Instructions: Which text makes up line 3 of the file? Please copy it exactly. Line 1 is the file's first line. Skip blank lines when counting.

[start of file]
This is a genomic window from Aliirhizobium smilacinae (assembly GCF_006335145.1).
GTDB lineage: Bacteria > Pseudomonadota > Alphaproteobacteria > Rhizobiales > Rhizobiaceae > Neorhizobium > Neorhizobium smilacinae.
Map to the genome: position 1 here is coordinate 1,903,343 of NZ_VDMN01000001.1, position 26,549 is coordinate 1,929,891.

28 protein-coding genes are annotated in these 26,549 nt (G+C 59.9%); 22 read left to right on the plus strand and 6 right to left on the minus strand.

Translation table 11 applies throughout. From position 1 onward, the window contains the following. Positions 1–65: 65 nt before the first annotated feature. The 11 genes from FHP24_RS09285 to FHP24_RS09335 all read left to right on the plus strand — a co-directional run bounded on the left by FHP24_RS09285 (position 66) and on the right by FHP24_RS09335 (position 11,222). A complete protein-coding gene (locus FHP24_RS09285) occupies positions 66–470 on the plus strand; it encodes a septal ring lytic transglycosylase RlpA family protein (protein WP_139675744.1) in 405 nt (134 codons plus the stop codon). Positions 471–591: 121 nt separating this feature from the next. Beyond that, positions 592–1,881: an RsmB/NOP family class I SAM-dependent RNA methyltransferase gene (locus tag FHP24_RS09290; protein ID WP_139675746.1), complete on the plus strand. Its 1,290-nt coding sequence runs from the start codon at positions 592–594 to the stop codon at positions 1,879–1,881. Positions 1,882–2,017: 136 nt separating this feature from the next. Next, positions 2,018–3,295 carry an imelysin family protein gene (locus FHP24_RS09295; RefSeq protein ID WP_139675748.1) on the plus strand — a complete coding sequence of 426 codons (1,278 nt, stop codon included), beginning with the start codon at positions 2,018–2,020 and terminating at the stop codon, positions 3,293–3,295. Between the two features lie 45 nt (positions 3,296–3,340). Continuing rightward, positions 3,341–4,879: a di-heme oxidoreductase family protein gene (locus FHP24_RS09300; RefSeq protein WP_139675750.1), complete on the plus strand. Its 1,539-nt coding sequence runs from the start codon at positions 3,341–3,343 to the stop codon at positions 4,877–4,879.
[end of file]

Map to the genome: position 1 here is coordinate 1,903,343 of NZ_VDMN01000001.1, position 26,549 is coordinate 1,929,891.